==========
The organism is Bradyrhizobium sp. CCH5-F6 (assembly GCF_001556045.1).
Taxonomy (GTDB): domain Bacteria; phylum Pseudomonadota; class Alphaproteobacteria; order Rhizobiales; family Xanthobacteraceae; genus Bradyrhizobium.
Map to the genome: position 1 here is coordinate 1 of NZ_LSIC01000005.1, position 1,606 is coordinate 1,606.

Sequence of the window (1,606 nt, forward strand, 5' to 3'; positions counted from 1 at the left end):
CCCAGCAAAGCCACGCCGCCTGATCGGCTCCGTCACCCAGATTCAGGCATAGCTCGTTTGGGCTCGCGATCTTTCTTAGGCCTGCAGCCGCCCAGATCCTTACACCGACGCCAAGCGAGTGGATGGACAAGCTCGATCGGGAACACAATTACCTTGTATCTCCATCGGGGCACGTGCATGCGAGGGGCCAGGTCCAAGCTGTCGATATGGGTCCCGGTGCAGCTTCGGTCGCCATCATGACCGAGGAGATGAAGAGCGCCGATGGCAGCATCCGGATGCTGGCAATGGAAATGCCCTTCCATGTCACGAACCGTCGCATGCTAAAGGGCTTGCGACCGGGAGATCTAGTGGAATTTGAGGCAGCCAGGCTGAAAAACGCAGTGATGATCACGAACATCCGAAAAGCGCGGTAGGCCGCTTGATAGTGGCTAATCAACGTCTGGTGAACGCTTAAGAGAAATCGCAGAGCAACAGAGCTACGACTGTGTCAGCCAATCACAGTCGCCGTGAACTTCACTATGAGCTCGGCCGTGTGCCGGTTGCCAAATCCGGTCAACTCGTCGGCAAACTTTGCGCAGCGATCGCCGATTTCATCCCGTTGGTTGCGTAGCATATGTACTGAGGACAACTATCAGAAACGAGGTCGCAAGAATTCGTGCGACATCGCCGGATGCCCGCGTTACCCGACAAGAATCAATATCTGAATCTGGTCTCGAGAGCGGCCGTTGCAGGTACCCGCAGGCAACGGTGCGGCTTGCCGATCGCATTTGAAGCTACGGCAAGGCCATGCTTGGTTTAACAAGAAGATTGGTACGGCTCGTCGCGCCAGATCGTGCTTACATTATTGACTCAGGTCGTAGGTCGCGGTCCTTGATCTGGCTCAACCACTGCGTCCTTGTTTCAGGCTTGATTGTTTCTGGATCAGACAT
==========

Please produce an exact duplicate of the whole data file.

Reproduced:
The organism is Bradyrhizobium sp. CCH5-F6 (assembly GCF_001556045.1).
Taxonomy (GTDB): domain Bacteria; phylum Pseudomonadota; class Alphaproteobacteria; order Rhizobiales; family Xanthobacteraceae; genus Bradyrhizobium.
Map to the genome: position 1 here is coordinate 1 of NZ_LSIC01000005.1, position 1,606 is coordinate 1,606.

Sequence of the window (1,606 nt, forward strand, 5' to 3'; positions counted from 1 at the left end):
CCCAGCAAAGCCACGCCGCCTGATCGGCTCCGTCACCCAGATTCAGGCATAGCTCGTTTGGGCTCGCGATCTTTCTTAGGCCTGCAGCCGCCCAGATCCTTACACCGACGCCAAGCGAGTGGATGGACAAGCTCGATCGGGAACACAATTACCTTGTATCTCCATCGGGGCACGTGCATGCGAGGGGCCAGGTCCAAGCTGTCGATATGGGTCCCGGTGCAGCTTCGGTCGCCATCATGACCGAGGAGATGAAGAGCGCCGATGGCAGCATCCGGATGCTGGCAATGGAAATGCCCTTCCATGTCACGAACCGTCGCATGCTAAAGGGCTTGCGACCGGGAGATCTAGTGGAATTTGAGGCAGCCAGGCTGAAAAACGCAGTGATGATCACGAACATCCGAAAAGCGCGGTAGGCCGCTTGATAGTGGCTAATCAACGTCTGGTGAACGCTTAAGAGAAATCGCAGAGCAACAGAGCTACGACTGTGTCAGCCAATCACAGTCGCCGTGAACTTCACTATGAGCTCGGCCGTGTGCCGGTTGCCAAATCCGGTCAACTCGTCGGCAAACTTTGCGCAGCGATCGCCGATTTCATCCCGTTGGTTGCGTAGCATATGTACTGAGGACAACTATCAGAAACGAGGTCGCAAGAATTCGTGCGACATCGCCGGATGCCCGCGTTACCCGACAAGAATCAATATCTGAATCTGGTCTCGAGAGCGGCCGTTGCAGGTACCCGCAGGCAACGGTGCGGCTTGCCGATCGCATTTGAAGCTACGGCAAGGCCATGCTTGGTTTAACAAGAAGATTGGTACGGCTCGTCGCGCCAGATCGTGCTTACATTATTGACTCAGGTCGTAGGTCGCGGTCCTTGATCTGGCTCAACCACTGCGTCCTTGTTTCAGGCTTGATTGTTTCTGGATCAGACAT